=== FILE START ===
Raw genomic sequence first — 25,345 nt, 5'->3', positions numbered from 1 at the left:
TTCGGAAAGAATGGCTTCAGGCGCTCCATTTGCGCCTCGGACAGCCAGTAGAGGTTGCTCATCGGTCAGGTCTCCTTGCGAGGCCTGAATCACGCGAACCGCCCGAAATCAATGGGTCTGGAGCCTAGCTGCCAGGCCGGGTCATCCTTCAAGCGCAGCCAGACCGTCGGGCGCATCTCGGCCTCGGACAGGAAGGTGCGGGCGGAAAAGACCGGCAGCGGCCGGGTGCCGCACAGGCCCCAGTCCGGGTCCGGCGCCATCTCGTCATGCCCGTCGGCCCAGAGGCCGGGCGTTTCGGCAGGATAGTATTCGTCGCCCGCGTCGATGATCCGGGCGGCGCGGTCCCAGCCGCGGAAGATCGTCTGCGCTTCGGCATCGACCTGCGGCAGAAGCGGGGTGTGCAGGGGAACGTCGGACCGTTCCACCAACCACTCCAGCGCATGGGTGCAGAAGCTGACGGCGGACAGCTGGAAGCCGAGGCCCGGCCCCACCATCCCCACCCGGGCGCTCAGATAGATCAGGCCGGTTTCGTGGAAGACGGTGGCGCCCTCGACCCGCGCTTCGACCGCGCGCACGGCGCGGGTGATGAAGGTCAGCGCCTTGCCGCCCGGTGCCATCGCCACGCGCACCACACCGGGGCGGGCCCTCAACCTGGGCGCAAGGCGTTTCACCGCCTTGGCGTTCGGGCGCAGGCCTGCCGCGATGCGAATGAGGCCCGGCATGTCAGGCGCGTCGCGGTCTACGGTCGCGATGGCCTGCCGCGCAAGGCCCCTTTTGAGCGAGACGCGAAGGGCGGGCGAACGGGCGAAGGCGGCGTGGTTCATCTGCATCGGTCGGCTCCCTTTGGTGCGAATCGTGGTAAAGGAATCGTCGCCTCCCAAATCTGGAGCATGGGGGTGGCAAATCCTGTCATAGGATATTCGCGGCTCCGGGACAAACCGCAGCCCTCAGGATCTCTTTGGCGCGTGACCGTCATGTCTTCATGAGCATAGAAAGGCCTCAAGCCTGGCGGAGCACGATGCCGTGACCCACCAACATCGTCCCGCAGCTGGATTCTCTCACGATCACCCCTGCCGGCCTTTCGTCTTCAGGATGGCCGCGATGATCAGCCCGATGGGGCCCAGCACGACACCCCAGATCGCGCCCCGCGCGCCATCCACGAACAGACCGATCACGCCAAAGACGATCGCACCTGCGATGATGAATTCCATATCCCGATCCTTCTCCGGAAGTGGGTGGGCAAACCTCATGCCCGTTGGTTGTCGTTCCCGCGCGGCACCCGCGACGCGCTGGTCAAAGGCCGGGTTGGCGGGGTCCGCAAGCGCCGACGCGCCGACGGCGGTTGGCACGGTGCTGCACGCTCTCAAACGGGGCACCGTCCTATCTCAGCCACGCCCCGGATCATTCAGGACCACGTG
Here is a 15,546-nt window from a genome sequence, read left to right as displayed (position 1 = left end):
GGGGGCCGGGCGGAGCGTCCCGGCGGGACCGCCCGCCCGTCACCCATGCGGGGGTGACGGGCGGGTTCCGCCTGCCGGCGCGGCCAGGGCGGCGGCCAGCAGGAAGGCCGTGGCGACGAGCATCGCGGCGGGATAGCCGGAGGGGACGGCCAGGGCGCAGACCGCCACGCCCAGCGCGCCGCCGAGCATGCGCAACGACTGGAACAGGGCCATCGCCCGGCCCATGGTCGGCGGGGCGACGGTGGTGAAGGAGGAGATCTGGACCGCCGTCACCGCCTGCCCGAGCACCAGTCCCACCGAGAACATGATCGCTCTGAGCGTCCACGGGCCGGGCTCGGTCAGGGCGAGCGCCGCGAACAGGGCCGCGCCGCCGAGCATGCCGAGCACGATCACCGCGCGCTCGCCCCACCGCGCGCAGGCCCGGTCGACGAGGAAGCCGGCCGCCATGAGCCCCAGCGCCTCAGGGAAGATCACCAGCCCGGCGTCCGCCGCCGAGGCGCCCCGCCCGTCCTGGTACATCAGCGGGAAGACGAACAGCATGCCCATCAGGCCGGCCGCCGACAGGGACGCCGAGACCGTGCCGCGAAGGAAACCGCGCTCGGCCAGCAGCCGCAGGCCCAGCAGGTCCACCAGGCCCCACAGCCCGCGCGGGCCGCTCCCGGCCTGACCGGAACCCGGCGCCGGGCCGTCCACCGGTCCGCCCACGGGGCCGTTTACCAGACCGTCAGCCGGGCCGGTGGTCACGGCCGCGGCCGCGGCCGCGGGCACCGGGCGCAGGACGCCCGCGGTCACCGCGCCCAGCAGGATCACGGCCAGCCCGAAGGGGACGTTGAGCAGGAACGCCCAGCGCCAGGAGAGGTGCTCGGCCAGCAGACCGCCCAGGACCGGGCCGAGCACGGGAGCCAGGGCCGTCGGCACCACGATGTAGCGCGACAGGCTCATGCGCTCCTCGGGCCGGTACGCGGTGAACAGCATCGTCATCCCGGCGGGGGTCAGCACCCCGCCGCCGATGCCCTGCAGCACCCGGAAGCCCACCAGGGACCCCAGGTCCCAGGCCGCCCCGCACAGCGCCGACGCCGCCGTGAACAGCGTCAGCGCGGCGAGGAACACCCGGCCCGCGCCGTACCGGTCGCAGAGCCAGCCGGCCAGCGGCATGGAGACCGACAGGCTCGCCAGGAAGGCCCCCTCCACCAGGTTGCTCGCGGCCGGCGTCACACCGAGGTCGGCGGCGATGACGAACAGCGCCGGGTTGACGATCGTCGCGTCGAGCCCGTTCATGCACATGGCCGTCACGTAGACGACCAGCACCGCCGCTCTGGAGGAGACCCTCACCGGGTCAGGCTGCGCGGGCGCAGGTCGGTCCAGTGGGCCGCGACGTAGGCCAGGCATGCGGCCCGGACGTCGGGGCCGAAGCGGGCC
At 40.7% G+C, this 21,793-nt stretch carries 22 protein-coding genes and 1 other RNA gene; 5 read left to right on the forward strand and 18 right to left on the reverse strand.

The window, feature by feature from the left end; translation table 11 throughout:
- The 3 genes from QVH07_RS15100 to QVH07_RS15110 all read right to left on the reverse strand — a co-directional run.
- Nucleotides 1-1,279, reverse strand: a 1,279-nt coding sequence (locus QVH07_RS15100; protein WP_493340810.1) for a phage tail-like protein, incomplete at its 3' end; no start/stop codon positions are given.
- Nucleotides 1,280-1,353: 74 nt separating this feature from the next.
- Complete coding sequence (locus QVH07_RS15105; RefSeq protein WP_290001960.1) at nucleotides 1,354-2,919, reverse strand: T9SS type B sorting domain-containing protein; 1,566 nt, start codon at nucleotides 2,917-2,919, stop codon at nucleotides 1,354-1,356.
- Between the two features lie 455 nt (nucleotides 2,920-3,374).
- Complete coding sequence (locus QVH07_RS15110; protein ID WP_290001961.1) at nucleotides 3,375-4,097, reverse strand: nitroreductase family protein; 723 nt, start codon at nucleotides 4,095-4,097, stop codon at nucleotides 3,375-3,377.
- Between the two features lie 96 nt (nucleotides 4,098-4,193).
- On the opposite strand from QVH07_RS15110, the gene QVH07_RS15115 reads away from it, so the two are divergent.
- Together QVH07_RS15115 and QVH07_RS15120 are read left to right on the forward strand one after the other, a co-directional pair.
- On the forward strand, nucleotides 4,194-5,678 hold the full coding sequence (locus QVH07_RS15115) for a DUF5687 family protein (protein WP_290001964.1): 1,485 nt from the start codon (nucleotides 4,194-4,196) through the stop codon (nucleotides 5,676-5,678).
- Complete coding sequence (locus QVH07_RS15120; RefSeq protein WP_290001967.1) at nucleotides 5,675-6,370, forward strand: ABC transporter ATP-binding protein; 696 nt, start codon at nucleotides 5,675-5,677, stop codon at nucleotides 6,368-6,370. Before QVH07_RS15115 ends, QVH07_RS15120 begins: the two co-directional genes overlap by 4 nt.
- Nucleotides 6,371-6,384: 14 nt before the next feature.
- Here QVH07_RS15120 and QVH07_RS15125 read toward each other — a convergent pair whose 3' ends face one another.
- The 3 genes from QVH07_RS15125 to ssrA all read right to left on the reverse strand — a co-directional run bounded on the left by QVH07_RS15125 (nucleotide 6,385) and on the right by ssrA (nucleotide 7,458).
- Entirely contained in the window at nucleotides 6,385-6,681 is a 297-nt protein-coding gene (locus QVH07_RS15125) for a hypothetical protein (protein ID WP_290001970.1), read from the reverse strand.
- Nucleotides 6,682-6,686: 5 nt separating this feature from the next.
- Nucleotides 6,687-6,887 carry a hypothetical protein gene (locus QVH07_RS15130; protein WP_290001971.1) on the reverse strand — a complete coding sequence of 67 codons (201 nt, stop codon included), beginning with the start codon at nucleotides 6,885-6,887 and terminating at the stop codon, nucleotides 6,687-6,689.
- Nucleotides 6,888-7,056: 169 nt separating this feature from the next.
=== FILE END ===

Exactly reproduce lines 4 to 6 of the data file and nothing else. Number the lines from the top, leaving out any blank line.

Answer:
GGGGGCCGGGCGGAGCGTCCCGGCGGGACCGCCCGCCCGTCACCCATGCGGGGGTGACGGGCGGGTTCCGCCTGCCGGCGCGGCCAGGGCGGCGGCCAGCAGGAAGGCCGTGGCGACGAGCATCGCGGCGGGATAGCCGGAGGGGACGGCCAGGGCGCAGACCGCCACGCCCAGCGCGCCGCCGAGCATGCGCAACGACTGGAACAGGGCCATCGCCCGGCCCATGGTCGGCGGGGCGACGGTGGTGAAGGAGGAGATCTGGACCGCCGTCACCGCCTGCCCGAGCACCAGTCCCACCGAGAACATGATCGCTCTGAGCGTCCACGGGCCGGGCTCGGTCAGGGCGAGCGCCGCGAACAGGGCCGCGCCGCCGAGCATGCCGAGCACGATCACCGCGCGCTCGCCCCACCGCGCGCAGGCCCGGTCGACGAGGAAGCCGGCCGCCATGAGCCCCAGCGCCTCAGGGAAGATCACCAGCCCGGCGTCCGCCGCCGAGGCGCCCCGCCCGTCCTGGTACATCAGCGGGAAGACGAACAGCATGCCCATCAGGCCGGCCGCCGACAGGGACGCCGAGACCGTGCCGCGAAGGAAACCGCGCTCGGCCAGCAGCCGCAGGCCCAGCAGGTCCACCAGGCCCCACAGCCCGCGCGGGCCGCTCCCGGCCTGACCGGAACCCGGCGCCGGGCCGTCCACCGGTCCGCCCACGGGGCCGTTTACCAGACCGTCAGCCGGGCCGGTGGTCACGGCCGCGGCCGCGGCCGCGGGCACCGGGCGCAGGACGCCCGCGGTCACCGCGCCCAGCAGGATCACGGCCAGCCCGAAGGGGACGTTGAGCAGGAACGCCCAGCGCCAGGAGAGGTGCTCGGCCAGCAGACCGCCCAGGACCGGGCCGAGCACGGGAGCCAGGGCCGTCGGCACCACGATGTAGCGCGACAGGCTCATGCGCTCCTCGGGCCGGTACGCGGTGAACAGCATCGTCATCCCGGCGGGGGTCAGCACCCCGCCGCCGATGCCCTGCAGCACCCGGAAGCCCACCAGGGACCCCAGGTCCCAGGCCGCCCCGCACAGCGCCGACGCCGCCGTGAACAGCGTCAGCGCGGCGAGGAACACCCGGCCCGCGCCGTACCGGTCGCAGAGCCAGCCGGCCAGCGGCATGGAGACCGACAGGCTCGCCAGGAAGGCCCCCTCCACCAGGTTGCTCGCGGCCGGCGTCACACCGAGGTCGGCGGCGATGACGAACAGCGCCGGGTTGACGATCGTCGCGTCGAGCCCGTTCATGCACATGGCCGTCACGTAGACGACCAGCACCGCCGCTCTGGAGGAGACCCTCACCGGGTCAGGCTGCGCGGGCGCAGGTCGGTCCAGTGGGCCGCGACGTAGGCCAGGCATGCGGCCCGGACGTCGGGGCCGAAGCGGGCC
At 40.7% G+C, this 21,793-nt stretch carries 22 protein-coding genes and 1 other RNA gene; 5 read left to right on the forward strand and 18 right to left on the reverse strand.

The window, feature by feature from the left end; translation table 11 throughout: